ACC Objects to Washington State In-House Rule
Washington State is considering a new rule to require in-house counsel therealready licensed to practice in another stateto register with the state bar. The Association of Corporate Counsel, for one, doesnt like it one bit.
It seems like a money grab, complained Amar Sarwal, ACCs vice president and chief legal strategist. Theres a pile of money in registration fees involved and hassles with bureaucratic paperwork, all for no good reason.
He conceded, however, that a majority of states have adopted some sort of registration requirement.
But Sarwal said there has been no evidence that in-house counsel have caused any practice or ethical problems in Washington that would support changing the rule there. So if its not broke, dont fix it, he told CorpCounsel.com.
The ACC has filed a comment letter [PDF] lambasting the change with the state supreme court, which must approve any proposed rule change. Besides Sarwal, the letter is signed by Bradley Toney, president of ACCs Washington Chapter and assistant general counsel to United Online/Classmates Media Corp.; and Evan Schultz, senior counsel and director of advocacy at ACC.
The letter insists the states current authorization system for in-house counsel is working well. Under the current rule, which adheres to the American Bar Associations Model Rules of Professional Conduct, an in-house lawyer licensed and in good standing in another state can simply show up and start working at a Washington company.
The rationale for such a system, according to the ABA, is that corporations are sophisticated legal users and tend to hire skillful and ethical lawyers without the states supervision. If a lawyer does a bad job, the company can simply fire him, Sarwal notes.
The proposal would allow out-of-state lawyers to waive into the Washington system, but would impose a slate of new requirements on in-house lawyers who register, including taking and passing the Washington law component of the bar exam, Sarwal said.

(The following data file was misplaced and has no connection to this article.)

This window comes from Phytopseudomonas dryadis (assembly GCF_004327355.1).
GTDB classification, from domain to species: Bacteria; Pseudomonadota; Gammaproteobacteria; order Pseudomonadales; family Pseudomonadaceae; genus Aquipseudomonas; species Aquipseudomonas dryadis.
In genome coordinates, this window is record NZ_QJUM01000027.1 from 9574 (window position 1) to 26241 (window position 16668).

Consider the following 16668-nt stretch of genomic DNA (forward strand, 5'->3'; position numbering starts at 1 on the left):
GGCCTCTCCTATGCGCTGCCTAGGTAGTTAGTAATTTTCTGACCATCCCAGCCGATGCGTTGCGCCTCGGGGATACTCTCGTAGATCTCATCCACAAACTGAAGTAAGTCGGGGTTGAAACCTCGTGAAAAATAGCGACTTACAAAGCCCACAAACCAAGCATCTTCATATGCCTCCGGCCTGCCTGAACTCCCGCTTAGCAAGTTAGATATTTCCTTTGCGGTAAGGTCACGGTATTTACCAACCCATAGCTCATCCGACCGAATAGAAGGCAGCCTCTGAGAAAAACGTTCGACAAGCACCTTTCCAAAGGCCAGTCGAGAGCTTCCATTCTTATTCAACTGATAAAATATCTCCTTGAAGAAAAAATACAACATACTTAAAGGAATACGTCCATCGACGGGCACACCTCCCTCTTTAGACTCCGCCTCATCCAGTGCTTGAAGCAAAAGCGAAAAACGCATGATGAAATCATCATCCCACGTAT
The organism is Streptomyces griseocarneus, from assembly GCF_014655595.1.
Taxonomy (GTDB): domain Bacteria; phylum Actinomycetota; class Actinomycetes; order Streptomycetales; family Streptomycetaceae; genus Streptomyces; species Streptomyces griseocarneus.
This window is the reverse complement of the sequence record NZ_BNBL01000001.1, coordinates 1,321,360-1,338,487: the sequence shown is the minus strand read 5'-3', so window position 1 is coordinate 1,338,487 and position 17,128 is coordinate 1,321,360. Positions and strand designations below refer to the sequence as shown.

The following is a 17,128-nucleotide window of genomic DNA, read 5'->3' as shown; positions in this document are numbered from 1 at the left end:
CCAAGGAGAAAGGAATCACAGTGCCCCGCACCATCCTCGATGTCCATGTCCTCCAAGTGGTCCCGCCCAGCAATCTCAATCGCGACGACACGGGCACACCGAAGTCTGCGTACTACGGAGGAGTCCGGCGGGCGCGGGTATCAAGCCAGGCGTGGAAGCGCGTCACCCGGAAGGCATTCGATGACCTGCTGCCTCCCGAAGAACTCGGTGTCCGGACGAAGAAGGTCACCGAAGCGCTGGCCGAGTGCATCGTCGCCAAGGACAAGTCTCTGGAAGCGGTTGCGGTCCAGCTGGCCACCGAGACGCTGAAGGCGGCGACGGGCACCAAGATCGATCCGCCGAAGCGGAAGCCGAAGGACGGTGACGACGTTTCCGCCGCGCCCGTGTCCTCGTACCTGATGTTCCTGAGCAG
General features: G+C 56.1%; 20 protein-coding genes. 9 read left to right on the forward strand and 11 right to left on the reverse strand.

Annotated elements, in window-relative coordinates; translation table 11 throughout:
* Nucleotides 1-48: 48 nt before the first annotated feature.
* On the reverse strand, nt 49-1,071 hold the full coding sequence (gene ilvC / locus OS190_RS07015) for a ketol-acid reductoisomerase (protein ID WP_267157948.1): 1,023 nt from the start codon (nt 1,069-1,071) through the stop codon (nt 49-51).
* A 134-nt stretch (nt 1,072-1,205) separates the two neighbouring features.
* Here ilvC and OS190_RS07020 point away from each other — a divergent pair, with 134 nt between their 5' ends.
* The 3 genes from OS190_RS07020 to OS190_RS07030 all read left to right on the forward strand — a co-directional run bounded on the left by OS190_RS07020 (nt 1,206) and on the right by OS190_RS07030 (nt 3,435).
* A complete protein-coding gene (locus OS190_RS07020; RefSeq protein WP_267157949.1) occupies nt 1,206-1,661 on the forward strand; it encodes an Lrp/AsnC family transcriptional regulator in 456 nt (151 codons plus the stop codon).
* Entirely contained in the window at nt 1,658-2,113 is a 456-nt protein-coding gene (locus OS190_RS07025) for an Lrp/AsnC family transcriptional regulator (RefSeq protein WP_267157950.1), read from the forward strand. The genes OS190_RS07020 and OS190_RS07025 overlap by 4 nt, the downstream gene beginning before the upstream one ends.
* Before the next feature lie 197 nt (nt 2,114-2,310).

The proposed changes were authored by the Admission to Practice Rules Task Force, which the state bar said included lawyers from various-sized law firms, representatives from three Washington law schools, legal aid practitioners, and a law student. However, it doesnt mention any in-house counsel being included on the task force.
Sarwal said it doesnt seem like in-house lawyers were involved in fashioning the changes, and this has led to some ambiguous and confusing phrases in the rules.
For example, one part authorizes temporary in-house work, without defining what that means, while an attorney awaits admission in the state.
Sarwal noted that many corporations move in-house lawyers through companies in various jurisdictions. The boundary between temporary and continuous work therefore becomes critical, given that professional ethics sanctions are at stake, he said.
He also advocated eliminating a picayune rule requiring registered lawyers to use special business cards and letterhead to highlight that they are in-house counsel. The rule places a special burden on in-house counsel and their employers, he said, while also wondering: What if in-house and outside lawyers are signing the same letter or contract?
ACC also opposes another change that would prohibit in-house lawyers, once registered, from appearing in court unless they go through a cumbersome and expensive pro hac procedure. The letter sites other states, like Virginia and Colorado, that allow registered in-house counsel to appear in state court on behalf of their company.
But as long as the state is tinkering with its rules of practice, ACC urges it to expand its permission for in-house counsel to do pro bono work. The current and proposed rules both restrict in-house counsel from working with the full range of organized programs that support services to needy clients . . . [and] limit precious legal talent, the letter says.
Eve Runyon, director for Corporate Pro Bono, a partnership of the Pro Bono Institute and ACC, agreed. Runyon said in a statement, This is a wonderful opportunity for Washington to broaden its rules for in-house pro bono, given it is looking at other rules regarding in-house counsel.
Sarwal added, if the Washington State Supreme Court doesn't reject this transparent effort to place a pointless toll booth at its state borders, it should, at the very least, modify the proposed registration rule to better reflect the modern realities of in-house practice.